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"Although she's not on the ballot, the election turnout is a de-facto referendum on her popularity"
Chief Executive Carrie Lam is no doubt sighing with some relief. She will take comfort that the 2021 LegCo election turnout is not catastrophically low at 30%. It is embarrassing, but after all, the results could be much worse.
Although she's not on the ballot, the election turnout is a de-facto referendum on her popularity and the government's standing. That plays into her re-election chances because she needs Beijing's endorsement.
Other factors are Covid, the lingering memory of the unrest of 2019, and an unprecedented attempt at a boycott.
The polls attracted international attention with electoral reforms that removed those seeking independence or overthrowing Beijing. In the weeks leading up to the election, a concerted effort by disaffected elements encouraged a boycott. That has failed; all they've done is give the other side a win.
Nonetheless, Carrie Lam sounded rattled when she made this statement last week, "I think the turnout rate does not mean anything." Really?
Why on earth say such a thing when you've spent millions on advertising campaigns, providing free public transport and making an all-out effort to encourage the electorate to turn out? Even Beijing got in on the act by asking people to vote.
Lam's statement is ridiculous, revealing a lack of PR savvy that has marred her term as Chief Executive. Also, the fact is, a fair proportion of the public, on both sides of the political divide, view her as politically inept. Such statements affirm that view because turnout means a lot in terms of legitimacy. Any leader who denies that is kidding no one except themselves.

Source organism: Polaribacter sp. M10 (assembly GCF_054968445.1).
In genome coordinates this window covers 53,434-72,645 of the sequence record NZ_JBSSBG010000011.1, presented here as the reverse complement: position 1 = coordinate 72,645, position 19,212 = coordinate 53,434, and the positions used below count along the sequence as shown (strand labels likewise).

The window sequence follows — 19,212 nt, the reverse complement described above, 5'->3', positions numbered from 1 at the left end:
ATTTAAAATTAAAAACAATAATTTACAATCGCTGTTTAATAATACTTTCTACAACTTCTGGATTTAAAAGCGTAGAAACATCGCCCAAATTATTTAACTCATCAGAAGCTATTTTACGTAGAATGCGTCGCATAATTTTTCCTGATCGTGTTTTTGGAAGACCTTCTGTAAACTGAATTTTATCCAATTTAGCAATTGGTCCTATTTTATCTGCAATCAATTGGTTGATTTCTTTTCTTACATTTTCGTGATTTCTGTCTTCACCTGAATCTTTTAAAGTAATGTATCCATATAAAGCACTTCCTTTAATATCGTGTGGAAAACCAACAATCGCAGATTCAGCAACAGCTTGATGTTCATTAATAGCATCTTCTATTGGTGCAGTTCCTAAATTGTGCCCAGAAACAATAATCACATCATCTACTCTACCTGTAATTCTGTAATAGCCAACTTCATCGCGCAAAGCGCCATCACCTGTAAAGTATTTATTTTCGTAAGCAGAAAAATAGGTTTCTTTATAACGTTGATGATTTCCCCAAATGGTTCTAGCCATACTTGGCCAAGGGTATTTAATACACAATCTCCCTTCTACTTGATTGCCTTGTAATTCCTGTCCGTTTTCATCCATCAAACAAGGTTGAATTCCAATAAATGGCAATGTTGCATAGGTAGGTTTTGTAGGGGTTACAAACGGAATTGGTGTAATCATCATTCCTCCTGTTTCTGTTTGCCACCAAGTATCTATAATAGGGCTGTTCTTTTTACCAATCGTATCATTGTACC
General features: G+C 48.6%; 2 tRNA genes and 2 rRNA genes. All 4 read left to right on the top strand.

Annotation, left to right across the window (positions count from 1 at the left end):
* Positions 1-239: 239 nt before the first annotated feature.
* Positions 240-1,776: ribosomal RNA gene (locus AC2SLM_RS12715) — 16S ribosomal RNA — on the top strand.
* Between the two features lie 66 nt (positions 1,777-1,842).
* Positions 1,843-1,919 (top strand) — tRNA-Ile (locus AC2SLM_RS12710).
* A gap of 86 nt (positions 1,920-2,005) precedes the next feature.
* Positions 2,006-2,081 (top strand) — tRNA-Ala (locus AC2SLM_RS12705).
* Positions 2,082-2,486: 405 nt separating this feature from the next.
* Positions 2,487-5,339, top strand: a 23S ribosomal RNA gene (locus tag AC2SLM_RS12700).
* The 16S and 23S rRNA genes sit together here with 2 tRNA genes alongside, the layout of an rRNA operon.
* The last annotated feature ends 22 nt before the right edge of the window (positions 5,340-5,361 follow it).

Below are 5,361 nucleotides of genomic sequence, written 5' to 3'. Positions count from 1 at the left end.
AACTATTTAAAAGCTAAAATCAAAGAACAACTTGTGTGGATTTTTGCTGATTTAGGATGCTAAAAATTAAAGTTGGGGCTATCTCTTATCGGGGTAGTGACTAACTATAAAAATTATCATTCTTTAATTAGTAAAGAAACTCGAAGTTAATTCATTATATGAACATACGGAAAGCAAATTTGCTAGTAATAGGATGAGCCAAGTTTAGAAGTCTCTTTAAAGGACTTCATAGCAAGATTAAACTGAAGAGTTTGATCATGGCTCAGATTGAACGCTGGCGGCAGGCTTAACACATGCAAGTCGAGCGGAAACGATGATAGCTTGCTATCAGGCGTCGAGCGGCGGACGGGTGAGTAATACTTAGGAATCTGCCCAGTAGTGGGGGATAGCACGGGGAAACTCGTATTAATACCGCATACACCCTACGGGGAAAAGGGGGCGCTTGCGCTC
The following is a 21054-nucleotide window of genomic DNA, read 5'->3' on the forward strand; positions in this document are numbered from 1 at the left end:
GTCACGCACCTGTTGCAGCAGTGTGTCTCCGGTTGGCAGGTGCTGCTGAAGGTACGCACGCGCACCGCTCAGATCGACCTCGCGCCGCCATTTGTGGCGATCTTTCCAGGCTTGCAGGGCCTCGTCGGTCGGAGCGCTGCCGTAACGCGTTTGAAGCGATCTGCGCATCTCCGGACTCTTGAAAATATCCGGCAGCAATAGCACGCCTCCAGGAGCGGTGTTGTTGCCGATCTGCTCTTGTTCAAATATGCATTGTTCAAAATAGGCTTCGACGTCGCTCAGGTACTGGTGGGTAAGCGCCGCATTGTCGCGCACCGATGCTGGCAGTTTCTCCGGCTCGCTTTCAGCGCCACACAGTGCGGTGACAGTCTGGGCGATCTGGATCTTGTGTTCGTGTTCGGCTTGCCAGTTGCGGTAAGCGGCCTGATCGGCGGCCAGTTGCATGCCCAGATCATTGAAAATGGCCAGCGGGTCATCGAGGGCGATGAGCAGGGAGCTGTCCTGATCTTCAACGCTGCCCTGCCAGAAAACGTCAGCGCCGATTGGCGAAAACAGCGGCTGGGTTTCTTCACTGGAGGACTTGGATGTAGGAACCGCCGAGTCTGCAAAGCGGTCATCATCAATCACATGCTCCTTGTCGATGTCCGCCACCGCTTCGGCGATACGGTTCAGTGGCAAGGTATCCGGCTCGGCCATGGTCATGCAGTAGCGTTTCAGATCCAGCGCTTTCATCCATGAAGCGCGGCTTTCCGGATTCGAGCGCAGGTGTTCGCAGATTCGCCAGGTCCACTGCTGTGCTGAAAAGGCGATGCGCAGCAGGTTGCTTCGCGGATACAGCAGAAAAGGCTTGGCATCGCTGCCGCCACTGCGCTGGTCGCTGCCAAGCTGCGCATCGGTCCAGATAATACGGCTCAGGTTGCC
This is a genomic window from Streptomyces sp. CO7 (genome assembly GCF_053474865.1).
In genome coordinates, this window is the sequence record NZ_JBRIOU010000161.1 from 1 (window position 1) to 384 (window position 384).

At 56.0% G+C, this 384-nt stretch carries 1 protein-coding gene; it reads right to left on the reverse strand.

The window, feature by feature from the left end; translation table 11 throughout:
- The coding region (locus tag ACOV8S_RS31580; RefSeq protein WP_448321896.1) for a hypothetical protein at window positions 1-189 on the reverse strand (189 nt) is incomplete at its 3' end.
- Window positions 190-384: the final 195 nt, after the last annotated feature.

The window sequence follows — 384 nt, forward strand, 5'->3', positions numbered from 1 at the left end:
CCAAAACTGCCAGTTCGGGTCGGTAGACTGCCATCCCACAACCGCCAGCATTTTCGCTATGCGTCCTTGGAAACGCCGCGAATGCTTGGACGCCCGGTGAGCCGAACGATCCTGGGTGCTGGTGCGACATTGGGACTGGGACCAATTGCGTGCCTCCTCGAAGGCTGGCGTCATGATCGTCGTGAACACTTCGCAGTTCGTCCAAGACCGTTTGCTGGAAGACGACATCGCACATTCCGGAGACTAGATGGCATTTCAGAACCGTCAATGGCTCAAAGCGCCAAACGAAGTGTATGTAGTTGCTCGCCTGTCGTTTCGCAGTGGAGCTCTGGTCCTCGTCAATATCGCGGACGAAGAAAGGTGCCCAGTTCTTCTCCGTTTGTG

Anyway, the turnout rate is an adequate 30%. LegCo elections usually attract between 40% and 45% of the electorate. And yes, this is much lower than attained in the recent District Council election, which hit 71%.
It's worth noting that the first LegCo election under the British in 1991 achieved a 39% turnout, although that dropped to 37% in 1995.
No doubt the critics will make much of such comparisons. But times have changed. The populist radicals aren't on the ballot, which means younger voters may not engage. Meanwhile, local correspondent Nury Vittachi argues this is the cleanest election we've had in decades. He has a point.
Even so, the political climate, lacklustre campaigns and an air of indifference dampened enthusiasm. As a result of the events of 2019, some have concluded that too much politics leads to disorder.
Alas, the offer of free public transport back-fired. Designed to encourage the people to come out, it worked. Except they headed for the hills while Ocean Park and Disney reported a brisk trade.
Of course, the media in the West can't help themselves. The Guardian led with a headline, 'Police Deployed at Polling Stations as Hong Kong Votes.' So, yes, we had police officers outside the polling station following the UK practice.
What can we conclude from this election? First, Hong Kong remains a society with deep divisions. Second, Lam may have dodged a bullet because the turnout didn't fall through the floor. Third, Lam's chances of a second term remain in play.
Today, she is heading up to Beijing for her annual visit, aka 'staff appraisal'. Everyone is watching for hints of her fate.
Walter De Havilland was one of the last of the colonial coppers. He served 35 years in the Royal Hong Kong Police and Hong Kong Police Force. He's long retired.